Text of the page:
All the lights in the complex went out. The building and the car park were plunged into darkness. Through the doors Malcolm could see the blinking red lights of another jet bomber taking off through Orion. He began to cry.



*Crossword clue from The Telegraph, 1st September 2001.

© 2021 J.P. Paradise

Author's Note

J.P. Paradise
Many moons ago I worked for the local constabulary. One of my roles was the setting up of access rights to a new door security system. I could open any security door in any police building across the county at the click of a mouse, or could lock anyone out should I have been so inclined. It gave me a sense of being in control but made me wonder what would happen if that sense of security and control was lost, if someone or something infiltrated the system and there was nothing I could do to prevent the consequences. This story arose from those thoughts.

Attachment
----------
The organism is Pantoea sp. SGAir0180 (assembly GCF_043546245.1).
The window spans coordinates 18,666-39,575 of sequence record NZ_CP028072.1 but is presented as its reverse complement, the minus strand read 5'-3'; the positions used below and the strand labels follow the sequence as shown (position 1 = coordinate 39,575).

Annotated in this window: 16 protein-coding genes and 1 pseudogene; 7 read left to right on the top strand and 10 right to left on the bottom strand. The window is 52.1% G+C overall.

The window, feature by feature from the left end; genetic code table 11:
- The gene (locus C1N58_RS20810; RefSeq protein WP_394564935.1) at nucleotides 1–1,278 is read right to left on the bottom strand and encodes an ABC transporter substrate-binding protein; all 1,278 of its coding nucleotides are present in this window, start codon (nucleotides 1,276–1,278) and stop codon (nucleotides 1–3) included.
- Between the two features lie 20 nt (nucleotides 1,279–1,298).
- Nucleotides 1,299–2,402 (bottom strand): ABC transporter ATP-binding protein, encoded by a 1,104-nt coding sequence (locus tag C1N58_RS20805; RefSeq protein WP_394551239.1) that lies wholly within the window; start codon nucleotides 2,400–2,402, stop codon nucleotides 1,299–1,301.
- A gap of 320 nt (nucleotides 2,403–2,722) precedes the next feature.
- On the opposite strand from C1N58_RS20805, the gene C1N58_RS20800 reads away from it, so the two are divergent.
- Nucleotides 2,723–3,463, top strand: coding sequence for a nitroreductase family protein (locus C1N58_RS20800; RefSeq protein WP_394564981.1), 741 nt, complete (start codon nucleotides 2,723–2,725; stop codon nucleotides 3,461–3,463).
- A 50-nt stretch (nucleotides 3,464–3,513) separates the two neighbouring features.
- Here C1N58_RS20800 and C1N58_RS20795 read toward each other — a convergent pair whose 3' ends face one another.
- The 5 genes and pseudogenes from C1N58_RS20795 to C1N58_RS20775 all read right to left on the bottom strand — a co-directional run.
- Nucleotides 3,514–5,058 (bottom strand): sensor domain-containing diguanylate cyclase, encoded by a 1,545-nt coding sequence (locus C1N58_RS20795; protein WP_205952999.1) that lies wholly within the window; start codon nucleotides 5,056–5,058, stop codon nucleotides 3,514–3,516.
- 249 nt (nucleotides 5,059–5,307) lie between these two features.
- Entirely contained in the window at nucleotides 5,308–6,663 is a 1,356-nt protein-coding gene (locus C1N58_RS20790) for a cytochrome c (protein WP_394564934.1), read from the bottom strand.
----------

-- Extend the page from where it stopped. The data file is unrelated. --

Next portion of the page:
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Featured Review

A very good mix of showing us enough to know where we are, but holding enough back that we aren't quite certain what's going on. Classic horror storytelling executed tremendously well. Bravo, man.

Also, used to live near Mildenheath. Cool to see it in a story.

Posted 2 Weeks Ago

1 of 1 people found this review constructive.

J.P. Paradise

1 Week Ago

Glad you enjoyed. I've always felt that the scares come with the build-up of suspense. What could be.. read more

1 Week Ago

Oh, I thought Lakenheath was Mildenheath. Was there with my dad a few years back, he was military at.. read more